When I related this anecdote to Michelle, she laughed as though she had not heard it before. "He probably should have said: Don't tell Michelle!" she cracked, meaning that she shared her family's antipathy toward politics and implying that she didn't realize Barack had serious political aspirations.

Craig has his doubts about that. "She knew what she was getting into," he told Vanity Fair. The surprise, if there was one, he said, was how good a politician Barack would turn out to be.

After Barack went back to Harvard, the couple had a long-distance romance. In interviews, Michelle is fond of recounting how, during this period, she began to pressure Barack to get married, and how Barack put her off, arguing that marriage was a meaningless institution and that the only thing that mattered was how they felt about each other. Michelle, whose parents had been married for some 30 years, wasn't buying it.

Then, one night in 1991, he took her to Gordon, an expensive Chicago restaurant, and she started to press him again. He went into his usual tirade against marriage, a dissertation that went on until they ordered dessert. When it came, the plate had a box on it, and in the box was an engagement ring.

"'That kind of shuts you up, doesn't it?'" Michelle remembers Barack telling her. She acknowledged to a reporter for the Chicago Sun-Times that she doesn't remember what the dessert was, or whether she ate it. "I was so shocked and a little embarrassed because he did sort of shut me up."

They married in 1992 at Trinity United Church of Christ, in a ceremony officiated by the Rev. Jeremiah Wright, whom Barack had gotten to know during his work as a community organizer and whose fiery sermons would become so controversial during Obama's bid for the Democratic presidential nomination that the couple would have to cut ties with him. Michelle wore an off-the-shoulder gown. They had the reception at the South Shore Cultural Center, a former country club that had once excluded blacks and Jews. They honeymooned on the West Coast and moved into a condo in Hyde Park, one of Chicago's most integrated and politically progressive communities.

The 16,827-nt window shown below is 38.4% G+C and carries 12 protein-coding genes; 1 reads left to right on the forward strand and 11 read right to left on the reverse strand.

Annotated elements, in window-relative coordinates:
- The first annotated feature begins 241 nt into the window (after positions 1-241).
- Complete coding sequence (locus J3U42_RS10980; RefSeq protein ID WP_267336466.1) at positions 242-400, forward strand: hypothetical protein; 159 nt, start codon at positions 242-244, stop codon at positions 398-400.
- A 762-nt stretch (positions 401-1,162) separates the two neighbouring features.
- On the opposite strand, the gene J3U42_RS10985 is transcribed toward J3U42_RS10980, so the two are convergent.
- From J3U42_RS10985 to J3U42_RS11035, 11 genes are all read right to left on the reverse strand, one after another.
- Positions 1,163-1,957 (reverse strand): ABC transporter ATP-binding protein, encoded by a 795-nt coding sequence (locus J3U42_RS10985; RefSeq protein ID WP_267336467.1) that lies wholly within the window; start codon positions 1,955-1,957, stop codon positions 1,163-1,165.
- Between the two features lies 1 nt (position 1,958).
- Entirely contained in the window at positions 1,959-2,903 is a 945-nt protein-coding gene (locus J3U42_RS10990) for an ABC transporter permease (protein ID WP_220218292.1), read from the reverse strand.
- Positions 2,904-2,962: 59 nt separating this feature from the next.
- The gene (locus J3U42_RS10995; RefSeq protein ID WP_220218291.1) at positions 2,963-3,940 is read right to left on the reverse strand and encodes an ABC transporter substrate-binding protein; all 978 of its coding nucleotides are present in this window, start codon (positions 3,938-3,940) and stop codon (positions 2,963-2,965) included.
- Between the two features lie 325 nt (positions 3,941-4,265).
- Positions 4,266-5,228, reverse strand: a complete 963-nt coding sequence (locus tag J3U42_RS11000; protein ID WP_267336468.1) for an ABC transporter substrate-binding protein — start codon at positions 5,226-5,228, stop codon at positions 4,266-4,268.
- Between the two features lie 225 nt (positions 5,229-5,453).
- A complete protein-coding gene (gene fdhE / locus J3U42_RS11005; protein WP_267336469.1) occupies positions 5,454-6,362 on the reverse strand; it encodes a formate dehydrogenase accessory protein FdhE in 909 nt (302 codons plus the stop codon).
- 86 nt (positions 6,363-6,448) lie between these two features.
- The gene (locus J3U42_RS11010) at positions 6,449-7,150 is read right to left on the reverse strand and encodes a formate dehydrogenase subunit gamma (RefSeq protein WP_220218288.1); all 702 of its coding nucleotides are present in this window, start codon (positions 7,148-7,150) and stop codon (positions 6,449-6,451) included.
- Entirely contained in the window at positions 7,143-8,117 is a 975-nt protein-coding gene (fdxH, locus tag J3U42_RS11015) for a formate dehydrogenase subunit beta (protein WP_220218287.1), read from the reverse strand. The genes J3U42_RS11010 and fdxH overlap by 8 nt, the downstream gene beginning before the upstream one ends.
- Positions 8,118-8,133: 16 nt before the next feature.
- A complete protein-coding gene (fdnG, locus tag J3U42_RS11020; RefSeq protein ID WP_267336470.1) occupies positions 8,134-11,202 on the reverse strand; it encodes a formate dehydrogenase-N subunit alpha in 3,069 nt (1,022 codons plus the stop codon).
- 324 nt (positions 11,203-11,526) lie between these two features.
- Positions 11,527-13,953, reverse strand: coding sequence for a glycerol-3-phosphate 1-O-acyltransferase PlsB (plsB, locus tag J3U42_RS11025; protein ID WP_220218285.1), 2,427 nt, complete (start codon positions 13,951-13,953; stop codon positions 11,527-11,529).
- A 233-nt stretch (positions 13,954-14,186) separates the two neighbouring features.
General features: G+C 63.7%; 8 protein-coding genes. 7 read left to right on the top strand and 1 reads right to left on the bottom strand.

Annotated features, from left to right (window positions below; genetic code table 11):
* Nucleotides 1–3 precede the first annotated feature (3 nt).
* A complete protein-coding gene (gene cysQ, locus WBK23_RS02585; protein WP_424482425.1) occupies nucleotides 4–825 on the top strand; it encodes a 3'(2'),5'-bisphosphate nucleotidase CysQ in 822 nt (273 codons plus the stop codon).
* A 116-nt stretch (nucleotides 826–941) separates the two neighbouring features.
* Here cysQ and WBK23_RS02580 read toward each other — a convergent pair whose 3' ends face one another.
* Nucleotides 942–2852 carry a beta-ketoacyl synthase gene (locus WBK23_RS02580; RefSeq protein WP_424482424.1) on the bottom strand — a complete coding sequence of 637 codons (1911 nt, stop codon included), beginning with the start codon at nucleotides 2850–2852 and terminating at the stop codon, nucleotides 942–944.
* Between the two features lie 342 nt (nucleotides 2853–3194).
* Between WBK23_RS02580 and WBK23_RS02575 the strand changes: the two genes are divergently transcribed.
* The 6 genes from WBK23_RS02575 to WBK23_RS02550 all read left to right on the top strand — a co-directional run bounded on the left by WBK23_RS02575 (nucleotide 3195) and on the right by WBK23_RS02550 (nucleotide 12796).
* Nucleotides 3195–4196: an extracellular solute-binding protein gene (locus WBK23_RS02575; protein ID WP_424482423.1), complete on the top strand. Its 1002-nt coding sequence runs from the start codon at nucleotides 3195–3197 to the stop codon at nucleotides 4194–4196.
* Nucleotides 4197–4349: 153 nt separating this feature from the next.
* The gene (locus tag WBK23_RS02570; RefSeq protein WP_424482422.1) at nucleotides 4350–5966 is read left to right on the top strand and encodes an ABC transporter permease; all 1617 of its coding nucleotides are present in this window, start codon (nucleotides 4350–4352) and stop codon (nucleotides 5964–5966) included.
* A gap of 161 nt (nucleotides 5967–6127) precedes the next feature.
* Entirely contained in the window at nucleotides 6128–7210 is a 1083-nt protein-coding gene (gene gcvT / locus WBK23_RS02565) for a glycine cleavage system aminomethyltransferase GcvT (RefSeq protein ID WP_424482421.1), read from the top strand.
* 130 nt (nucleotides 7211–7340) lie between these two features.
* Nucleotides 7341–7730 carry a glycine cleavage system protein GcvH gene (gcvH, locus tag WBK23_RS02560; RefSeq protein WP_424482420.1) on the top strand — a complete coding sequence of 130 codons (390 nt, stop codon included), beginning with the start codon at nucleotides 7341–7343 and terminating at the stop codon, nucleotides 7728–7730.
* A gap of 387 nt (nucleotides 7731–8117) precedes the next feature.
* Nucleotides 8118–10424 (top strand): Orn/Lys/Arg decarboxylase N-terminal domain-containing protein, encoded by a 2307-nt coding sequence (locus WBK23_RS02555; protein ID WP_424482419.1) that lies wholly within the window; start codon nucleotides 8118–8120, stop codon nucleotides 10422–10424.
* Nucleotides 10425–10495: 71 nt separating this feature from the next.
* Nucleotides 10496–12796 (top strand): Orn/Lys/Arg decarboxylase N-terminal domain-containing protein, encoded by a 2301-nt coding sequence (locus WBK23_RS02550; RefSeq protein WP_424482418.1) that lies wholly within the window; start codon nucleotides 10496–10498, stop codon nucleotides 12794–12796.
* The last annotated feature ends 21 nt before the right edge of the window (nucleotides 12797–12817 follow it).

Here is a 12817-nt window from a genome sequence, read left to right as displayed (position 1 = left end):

The year before they married, Michelle left Sidley Austin, and with it the practice of corporate law. Newton Minow remembers how Sidley offered Barack a job upon his graduation from Harvard and how Obama broke the news that he wanted to go into politics and would not be taking a job with the firm. Minow, who had served as chairman of the Federal Communications Commission under President John F. Kennedy, replied that public service was an admirable path and that the firm would do all it could to help advance his political career.

"Well, I don't think you're going to want to help me," Barack replied, telling him to sit down because he had even more bad news. "I thought, 'What the hell is this?' " says Minow, who sat down. Whereupon Barack said, "I'm taking Michelle with me." Minow began to sputter at Obama, "You no-good worthless rotten . . ." until Barack said, "Hold it, we're getting married."

In fact, there was no need for Michelle to leave Sidley Austin just because she was marrying Barack. He was coming back to Chicago after Harvard, and she easily could have stayed with the firm. "As far as the firm was concerned . . . we considered it a real loss," says Minow. "We thought she was going to eventually become a partner and have a big role there."